The nonprofit that organized in 2004 in opposition of the reservoir project said it had 13 objections to the water quality permit, including criticisms of the mitigation plans as well as effects on streamflow…

    Aerial view of the roposed Glade Reservoir site — photo via Northern Water

    Northern Water has proposed the reservoir project on behalf of 15 water providers, who are relying on Glade and Galeton reservoirs to store water for their future supplies.

    The water in the reservoirs primarily would come from the Poudre River…

    The project requires three major permits — a record of decision from the U.S. Army Corps of Engineers, which after more than a decade is expected later this year; a 1041 permit from Larimer County, which has public hearings scheduled this summer; and the water quality certification.

    Staff with the Colorado Water Quality Division granted the certification in January…

    The appeal alleges 13 violations of state regulations in the project, including that Northern Water has not yet secured all of the needed water rights, that the project does not take the effect of climate change into its streamflow levels and that mitigation will not occur until full buildout of the project and does not allow peak flows to flush the river and restore the riparian areas…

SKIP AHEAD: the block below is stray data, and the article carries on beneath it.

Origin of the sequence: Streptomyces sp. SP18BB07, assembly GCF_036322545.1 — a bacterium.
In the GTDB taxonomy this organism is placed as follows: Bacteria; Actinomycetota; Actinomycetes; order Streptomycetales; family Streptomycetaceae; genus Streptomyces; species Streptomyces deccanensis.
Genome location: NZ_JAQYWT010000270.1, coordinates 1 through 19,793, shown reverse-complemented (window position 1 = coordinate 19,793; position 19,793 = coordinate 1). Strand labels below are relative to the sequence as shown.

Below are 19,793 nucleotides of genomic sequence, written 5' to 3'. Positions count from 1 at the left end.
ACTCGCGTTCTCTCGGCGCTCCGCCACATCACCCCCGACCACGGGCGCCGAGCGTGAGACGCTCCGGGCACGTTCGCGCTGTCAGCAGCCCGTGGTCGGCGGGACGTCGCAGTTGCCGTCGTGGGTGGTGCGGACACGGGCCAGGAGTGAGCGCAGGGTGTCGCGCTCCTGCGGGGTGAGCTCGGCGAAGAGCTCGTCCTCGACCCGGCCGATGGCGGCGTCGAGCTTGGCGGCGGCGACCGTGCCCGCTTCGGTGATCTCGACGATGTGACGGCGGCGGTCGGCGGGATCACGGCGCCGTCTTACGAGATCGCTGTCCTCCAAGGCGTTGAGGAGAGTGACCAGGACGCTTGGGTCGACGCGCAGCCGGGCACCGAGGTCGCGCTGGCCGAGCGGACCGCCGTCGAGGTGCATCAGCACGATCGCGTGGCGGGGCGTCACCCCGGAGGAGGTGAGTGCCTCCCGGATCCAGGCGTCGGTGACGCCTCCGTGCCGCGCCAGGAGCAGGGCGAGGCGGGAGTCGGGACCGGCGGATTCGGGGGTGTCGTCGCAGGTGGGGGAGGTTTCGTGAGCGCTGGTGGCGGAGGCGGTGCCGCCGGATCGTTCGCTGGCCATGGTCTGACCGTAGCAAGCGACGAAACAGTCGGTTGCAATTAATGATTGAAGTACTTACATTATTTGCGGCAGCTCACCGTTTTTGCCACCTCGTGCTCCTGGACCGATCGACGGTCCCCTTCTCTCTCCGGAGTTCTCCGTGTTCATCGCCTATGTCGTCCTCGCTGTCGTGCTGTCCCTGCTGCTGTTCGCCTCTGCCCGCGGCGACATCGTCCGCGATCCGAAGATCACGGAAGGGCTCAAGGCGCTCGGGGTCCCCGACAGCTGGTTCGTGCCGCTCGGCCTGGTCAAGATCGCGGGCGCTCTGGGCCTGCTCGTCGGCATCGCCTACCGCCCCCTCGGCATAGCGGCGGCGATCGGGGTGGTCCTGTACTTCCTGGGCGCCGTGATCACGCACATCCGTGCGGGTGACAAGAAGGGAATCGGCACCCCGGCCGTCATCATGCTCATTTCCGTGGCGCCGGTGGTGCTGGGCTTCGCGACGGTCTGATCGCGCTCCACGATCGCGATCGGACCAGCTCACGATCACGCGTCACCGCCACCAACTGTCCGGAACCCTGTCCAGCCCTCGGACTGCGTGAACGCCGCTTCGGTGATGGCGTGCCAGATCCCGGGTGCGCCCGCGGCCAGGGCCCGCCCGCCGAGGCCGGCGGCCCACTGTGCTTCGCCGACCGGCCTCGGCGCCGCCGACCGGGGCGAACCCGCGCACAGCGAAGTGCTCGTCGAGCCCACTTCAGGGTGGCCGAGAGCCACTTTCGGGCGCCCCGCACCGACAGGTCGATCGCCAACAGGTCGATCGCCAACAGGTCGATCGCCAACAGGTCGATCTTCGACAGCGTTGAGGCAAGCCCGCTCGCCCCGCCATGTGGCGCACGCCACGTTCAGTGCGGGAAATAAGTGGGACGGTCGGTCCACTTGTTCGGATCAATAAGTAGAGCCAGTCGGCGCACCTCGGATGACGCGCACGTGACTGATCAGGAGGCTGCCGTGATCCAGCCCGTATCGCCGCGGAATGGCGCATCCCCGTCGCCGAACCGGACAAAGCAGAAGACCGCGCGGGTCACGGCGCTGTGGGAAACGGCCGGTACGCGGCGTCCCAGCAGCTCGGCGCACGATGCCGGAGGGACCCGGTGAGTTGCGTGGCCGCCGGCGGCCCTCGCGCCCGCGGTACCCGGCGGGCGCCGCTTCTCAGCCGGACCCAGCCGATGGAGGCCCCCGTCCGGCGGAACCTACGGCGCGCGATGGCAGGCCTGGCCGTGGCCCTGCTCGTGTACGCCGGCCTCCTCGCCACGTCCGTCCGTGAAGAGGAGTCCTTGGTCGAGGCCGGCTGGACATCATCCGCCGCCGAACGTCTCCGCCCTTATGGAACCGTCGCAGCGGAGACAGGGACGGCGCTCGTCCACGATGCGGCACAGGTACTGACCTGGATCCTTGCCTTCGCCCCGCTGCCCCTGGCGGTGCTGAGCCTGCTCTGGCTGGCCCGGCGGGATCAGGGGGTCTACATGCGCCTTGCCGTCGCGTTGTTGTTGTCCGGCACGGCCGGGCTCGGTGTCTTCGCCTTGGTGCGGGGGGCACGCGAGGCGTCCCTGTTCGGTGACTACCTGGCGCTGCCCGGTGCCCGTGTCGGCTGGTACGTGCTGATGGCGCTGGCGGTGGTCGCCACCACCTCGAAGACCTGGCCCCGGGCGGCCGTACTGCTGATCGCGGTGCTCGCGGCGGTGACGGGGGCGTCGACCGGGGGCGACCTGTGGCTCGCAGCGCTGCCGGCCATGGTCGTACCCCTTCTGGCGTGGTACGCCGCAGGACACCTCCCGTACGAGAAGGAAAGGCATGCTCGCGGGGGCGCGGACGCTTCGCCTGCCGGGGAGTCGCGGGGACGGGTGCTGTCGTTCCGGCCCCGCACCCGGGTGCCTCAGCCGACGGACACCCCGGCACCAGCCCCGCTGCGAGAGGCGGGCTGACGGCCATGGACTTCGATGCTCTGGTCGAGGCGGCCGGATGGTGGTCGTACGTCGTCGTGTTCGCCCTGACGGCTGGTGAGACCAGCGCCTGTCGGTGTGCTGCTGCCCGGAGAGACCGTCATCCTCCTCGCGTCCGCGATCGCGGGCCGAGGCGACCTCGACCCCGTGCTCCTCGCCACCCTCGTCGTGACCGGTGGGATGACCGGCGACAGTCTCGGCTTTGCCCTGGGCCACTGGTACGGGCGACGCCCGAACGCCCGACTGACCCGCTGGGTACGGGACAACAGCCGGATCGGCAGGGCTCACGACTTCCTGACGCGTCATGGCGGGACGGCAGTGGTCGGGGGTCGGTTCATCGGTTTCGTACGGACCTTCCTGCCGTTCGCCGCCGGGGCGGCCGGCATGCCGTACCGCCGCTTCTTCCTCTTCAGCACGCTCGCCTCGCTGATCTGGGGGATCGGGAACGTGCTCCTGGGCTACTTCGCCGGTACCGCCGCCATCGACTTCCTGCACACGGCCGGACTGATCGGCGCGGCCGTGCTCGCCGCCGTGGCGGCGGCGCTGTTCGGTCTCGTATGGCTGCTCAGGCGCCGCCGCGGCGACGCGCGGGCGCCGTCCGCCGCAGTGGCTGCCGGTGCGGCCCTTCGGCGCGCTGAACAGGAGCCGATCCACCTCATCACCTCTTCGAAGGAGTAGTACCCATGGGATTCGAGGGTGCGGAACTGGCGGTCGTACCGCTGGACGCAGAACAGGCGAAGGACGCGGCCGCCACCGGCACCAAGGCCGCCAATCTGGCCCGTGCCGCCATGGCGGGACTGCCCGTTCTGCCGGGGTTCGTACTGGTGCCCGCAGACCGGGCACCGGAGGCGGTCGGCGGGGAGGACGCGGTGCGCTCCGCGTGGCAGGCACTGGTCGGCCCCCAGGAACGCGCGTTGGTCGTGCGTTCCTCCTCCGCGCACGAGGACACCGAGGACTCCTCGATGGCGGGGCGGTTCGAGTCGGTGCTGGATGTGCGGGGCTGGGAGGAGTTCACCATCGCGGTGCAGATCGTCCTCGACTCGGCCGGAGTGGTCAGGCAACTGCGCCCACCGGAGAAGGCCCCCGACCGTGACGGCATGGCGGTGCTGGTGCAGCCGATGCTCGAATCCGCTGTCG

Northern Water disputes the allegations made by Save the Poudre. The water district has repeatedly said that it has worked hard to mitigate any damage that may be caused by the project and that is has addressed streamflow.

    Conditions agreed upon in the water quality certification include extensive river monitoring and an adaptive management program “that will bring stakeholders together to work formally on the future of the Poudre River,” according to a statement released by Jeff Stahla, spokesman for Northern Water.

    “Northern Water and the NISP participants submitted extensive documentation in our application to demonstrate our commitment to high water quality in the Poudre River,” Stahla said in the statement. “That commitment will extend for decades through the conditions agreed to by NISP participants.”

    Northern Integrated Supply Project (NISP) map July 27, 2016 via Northern Water.